For the vast majority, the British seem to have withheld the benefits of the internal combustion engine. An inferior by-product of refined petroleum - kerosene -- fuelled the poor peasant’s dhebri-lamp or the more substantial lalten; petrol-driven trucks were far from ubiquitous on Nehru-era highways, buses for transporting ‘English medium’ kids in towns, and some rustic passengers were more common. The bulk of the vulcanized tyres plying the countryside, however, were attached to bullock carts: the modified garis dutifully carrying the appellation ‘Dunlop’ after that famous rubber MNC.
The railways were limited to transporting bulky and non-perishable commodities. Long cart hours were lost bringing in rural goods to the numerous small stations and taking delivery of the ‘billeted’ items (bilti chhurana in indigenous parlance) from railway godowns. Raw cotton and textiles, wheat, rice and dals, gur and refined sugar, cured hides and leather goods, salt and other condiments rode the trains and the carts. But only ‘dried’ nuts and resins among the fruits, and long-lasting tubers and roots (potato, carrots, ginger, onion and garlic) from the vegetable kingdom reached unspoilt by rail. Lipton tea, Binaca, Colgate and Bandar-chhaap dant-manjan for teeth and gums, 501 soap bars and Lux, Rexona and Tata shampoo in glass bottles for toiletries, and of course lattha, markin and the newly fabricated sweaty terylene -- all these could be loaded on to rail for the first generation Independent Indians. For the non-metropolitans, you ate and drank what could be literally carted from the surrounding countryside.
And then the trucks - first the OK TATA variety, subsequently the diesel Benz - hit the teenage nation in the 1960s, and we haven’t looked back even to bid goodbye to the old-style, cart-dependent consumers that most Indians were till then. The railways may at times seem like an imported idea, witness the exclusive railway colonies and the posh bathroom fittings in some of the fancier stations, but the trucks, the way they are loaded and hog the road and honk, appear quintessentially Bharatiya, almost natural: life without them, to paraphrase the English comedian R. Atkinson, would be like a broken pencil: pointless.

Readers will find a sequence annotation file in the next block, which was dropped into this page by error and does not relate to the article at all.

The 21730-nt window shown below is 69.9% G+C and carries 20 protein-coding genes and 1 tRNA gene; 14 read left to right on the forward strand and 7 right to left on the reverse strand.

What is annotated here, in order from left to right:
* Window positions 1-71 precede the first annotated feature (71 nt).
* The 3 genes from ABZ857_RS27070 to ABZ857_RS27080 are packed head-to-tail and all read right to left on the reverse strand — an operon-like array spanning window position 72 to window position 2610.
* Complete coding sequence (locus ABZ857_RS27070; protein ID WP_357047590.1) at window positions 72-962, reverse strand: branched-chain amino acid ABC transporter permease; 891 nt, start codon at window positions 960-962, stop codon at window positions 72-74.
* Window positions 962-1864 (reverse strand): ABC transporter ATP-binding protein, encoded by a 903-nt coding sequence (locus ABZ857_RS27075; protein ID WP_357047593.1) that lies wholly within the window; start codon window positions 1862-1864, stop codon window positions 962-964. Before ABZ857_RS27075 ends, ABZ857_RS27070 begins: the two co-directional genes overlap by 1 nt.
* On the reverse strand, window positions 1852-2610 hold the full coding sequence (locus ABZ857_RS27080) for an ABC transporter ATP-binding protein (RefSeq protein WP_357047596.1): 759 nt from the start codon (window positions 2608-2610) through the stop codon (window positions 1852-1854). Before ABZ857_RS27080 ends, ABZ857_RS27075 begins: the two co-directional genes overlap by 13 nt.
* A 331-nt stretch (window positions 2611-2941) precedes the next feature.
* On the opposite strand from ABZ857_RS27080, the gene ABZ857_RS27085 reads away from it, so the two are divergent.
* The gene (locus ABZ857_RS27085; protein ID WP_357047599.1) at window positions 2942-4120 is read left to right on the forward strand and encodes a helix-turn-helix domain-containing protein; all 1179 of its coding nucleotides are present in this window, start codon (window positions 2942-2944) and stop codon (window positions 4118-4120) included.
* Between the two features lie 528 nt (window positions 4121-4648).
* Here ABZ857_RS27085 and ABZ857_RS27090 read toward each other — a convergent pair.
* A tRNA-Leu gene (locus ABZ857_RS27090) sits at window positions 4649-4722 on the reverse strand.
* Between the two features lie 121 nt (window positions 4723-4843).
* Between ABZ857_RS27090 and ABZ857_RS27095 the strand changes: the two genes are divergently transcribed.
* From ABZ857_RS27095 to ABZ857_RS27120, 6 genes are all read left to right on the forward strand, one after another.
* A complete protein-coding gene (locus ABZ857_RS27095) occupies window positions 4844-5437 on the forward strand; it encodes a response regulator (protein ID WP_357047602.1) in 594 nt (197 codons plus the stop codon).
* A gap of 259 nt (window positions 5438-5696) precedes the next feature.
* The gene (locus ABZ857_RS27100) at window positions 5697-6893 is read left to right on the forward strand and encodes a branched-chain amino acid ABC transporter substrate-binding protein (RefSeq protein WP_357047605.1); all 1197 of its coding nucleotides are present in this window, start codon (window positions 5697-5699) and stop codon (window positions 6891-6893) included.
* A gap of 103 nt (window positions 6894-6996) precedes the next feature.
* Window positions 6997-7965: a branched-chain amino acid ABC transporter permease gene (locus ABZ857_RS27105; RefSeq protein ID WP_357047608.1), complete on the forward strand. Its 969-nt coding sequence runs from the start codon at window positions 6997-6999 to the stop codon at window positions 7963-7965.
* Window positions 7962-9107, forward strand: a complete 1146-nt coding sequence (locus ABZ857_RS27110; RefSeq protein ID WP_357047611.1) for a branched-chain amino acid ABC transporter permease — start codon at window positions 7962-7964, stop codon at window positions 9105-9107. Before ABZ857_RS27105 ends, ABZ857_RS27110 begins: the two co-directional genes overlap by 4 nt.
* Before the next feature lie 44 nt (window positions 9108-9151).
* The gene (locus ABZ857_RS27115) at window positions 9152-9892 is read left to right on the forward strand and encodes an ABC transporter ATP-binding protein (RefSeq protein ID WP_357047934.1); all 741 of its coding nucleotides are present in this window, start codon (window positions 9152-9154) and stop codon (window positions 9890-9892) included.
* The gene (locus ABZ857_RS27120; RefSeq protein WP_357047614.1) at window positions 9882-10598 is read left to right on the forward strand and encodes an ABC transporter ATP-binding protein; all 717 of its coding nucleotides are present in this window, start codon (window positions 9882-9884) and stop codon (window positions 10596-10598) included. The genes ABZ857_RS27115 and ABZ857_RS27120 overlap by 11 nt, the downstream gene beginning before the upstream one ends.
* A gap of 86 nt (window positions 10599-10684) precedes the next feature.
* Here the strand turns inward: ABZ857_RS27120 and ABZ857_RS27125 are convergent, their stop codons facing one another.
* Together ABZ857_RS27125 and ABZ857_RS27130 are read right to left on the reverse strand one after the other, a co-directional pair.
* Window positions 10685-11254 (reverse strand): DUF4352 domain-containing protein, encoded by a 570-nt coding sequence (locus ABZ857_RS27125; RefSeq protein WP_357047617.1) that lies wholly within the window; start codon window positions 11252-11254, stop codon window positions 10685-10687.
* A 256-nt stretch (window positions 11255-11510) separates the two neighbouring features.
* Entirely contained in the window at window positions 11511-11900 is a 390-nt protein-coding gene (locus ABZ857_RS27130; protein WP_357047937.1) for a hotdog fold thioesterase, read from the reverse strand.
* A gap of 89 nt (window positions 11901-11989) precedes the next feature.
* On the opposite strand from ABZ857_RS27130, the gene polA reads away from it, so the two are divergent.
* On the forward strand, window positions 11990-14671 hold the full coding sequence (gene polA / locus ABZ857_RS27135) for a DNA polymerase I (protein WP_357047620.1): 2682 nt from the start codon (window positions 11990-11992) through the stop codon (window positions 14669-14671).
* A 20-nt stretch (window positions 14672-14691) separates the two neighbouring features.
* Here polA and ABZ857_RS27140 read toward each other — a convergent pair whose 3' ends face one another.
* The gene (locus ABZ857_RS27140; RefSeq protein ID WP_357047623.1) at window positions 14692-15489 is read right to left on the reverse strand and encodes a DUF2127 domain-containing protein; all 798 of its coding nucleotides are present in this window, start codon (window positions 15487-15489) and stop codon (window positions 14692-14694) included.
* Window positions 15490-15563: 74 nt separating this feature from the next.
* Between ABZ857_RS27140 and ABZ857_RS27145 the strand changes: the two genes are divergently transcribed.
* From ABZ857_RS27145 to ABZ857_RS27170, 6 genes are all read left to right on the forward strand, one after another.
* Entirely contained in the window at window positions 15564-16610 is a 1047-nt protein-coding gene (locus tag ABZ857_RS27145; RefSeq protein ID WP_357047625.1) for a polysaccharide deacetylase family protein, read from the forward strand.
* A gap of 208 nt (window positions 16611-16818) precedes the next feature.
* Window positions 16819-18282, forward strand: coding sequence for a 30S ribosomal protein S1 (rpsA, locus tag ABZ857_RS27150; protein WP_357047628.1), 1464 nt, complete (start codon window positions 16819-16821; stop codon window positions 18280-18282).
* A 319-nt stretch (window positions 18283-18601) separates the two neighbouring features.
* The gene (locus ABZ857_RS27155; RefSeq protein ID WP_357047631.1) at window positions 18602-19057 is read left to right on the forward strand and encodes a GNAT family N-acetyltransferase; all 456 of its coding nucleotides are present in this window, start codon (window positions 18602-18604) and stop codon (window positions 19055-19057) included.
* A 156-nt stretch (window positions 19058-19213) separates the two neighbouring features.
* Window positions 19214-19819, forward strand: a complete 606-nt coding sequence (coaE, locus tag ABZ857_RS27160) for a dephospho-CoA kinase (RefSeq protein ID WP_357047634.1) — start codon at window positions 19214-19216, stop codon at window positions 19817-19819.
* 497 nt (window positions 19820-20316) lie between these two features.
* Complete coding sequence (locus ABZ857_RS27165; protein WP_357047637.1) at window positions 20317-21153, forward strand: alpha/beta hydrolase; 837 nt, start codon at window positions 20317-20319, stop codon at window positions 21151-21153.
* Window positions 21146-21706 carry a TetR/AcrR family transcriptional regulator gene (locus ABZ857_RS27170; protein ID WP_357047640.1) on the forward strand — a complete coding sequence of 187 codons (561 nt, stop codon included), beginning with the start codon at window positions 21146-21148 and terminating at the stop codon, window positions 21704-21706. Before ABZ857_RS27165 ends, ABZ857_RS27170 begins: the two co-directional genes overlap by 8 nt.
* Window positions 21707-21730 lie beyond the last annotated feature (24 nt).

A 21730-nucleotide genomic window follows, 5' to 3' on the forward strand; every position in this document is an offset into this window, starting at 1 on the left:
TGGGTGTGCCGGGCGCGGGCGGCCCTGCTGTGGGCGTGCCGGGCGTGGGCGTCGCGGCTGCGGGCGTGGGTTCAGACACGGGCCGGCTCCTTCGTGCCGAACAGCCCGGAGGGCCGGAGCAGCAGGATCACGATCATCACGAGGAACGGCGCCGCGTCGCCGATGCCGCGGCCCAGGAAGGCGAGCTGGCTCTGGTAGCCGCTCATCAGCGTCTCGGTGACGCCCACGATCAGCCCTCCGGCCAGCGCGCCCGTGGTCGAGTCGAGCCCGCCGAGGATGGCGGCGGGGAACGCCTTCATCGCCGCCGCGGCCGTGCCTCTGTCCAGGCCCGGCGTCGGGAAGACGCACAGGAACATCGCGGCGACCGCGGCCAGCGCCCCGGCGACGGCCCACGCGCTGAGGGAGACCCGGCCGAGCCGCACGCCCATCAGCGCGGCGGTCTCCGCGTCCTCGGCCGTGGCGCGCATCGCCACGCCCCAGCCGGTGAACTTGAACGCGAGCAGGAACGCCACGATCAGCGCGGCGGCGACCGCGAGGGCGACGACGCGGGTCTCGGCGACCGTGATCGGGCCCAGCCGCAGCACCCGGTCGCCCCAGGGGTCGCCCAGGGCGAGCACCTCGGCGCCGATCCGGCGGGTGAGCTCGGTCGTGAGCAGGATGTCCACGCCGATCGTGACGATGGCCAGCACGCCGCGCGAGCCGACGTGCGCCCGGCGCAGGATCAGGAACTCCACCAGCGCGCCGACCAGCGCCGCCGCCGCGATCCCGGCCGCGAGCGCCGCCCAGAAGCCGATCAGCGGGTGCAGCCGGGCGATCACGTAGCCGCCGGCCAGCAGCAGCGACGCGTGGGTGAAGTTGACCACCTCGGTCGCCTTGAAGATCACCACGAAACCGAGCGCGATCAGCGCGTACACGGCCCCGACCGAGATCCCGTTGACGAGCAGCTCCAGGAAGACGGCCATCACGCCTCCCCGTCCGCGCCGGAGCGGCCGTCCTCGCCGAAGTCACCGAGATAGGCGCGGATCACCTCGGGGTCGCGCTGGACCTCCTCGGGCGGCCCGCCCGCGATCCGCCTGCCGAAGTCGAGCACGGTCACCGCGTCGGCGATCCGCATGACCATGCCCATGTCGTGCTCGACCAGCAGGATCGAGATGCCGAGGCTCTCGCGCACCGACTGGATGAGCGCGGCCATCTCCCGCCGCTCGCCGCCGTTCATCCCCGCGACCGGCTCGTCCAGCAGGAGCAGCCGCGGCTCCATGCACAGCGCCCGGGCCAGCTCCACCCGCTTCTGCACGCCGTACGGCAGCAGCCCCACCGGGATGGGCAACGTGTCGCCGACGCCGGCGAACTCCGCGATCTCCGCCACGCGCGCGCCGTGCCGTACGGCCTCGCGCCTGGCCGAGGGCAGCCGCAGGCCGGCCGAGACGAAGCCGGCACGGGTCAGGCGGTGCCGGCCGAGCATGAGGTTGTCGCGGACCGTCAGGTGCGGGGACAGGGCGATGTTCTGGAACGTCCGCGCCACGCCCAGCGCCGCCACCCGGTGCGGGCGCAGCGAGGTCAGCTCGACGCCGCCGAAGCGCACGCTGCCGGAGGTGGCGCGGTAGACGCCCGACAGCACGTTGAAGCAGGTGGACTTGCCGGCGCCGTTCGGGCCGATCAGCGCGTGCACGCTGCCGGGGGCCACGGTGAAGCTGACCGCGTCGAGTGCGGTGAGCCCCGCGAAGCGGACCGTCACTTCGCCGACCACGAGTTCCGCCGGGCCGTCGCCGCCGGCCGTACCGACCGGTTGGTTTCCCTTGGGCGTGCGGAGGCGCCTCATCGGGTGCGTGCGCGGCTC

Truck transport brought the juicier, perishable and mouthwatering pleasures of life; they also introduced us pushpanjali-offering Indians to the culture of cut-flowers. The drawing room rather than the puja-corner became the resting place for exotic, ungarlanded flowers; the haar (usually of marigold) for netas was replaced by the now standard gladioli-rajnigandha bouquet which could be brought home, and had a longer vase-life; short strings of the heady champa-chameli continue to be bought by South Kolkata ladies (I suspect) at Gariahat. For the rest, it is the trucking of cut flowers, untouched by the hands of the traditional malis that determines what we decorate our homes with, or pick up in a hurry from the kerb-side florist as a gesture -- for what is impermanent can’t be a gift. No trucks, no horticultural farms, no mushrooming of small-time ‘florists’, even in my native east UP nimbly wielding their scissors, foils, tapes and ribbons to create ‘boo-kets’ for the mufassil cosmopolitans.
No trucks would have meant no expansion in the range of our cuisine, both satvik and tamsik: mushrooms, the star attraction of vegetarian weddings would have remained inedible as poisonous and impure (kukur-mutta being its expressive name over much of North India), the pizza-walas would have had to launch a major drive to get over popular prejudice, and its cultivation would have been confined, as it was till the late ‘sixties, to Maharaja Patiala and partners’ mushroom farms in Chail opposite the Shimla hills. The shuddh Vaishnav bhojnalayas of Prayag and Kashi would have been stuck in the pre-truck alu-parwal food-warp.
Chicken and egg would have remained local products, available from domestic darbas in the lower middle class Muslim quarters of towns and cities: capitalist-run hatcheries would have found it impossible to pack their battery-chickens into the rail-goods wagons, and butter chicken, would have remained confined to Ludhiana, to the relief of the partisans of Awadhi, Mughlai and Hyderabadi cuisine. The National Egg Council might have had to diversify into raising ganth-gobhi or perhaps turnips, both low on the scale of proteins and taste. The Farm- to-Wholesaler trucks which now carry millions of eggs, even to rural tea-stalls, would not have muscled past others loaded with LPG cylinders, and omelettes and boiled eggs would not have been hawked by the roadside on fruit-and peanut-selling push carts, providing easy nourishment to those barred from breaking eggs in domestic kitchens.
The bigger cities would have been deprived of both milk and water which, nicely separated in respective tankers, provide the life-line to the cooped up urbanites of HIG, MIG and LIG flats, and to the shanty colonies of migrants, without whom present-day middle-class domesticity appears unimaginable. We may smirk at the horn-blaring trucker who habitually violates our roads, but he is doing all this in a good cause-consumer satisfaction.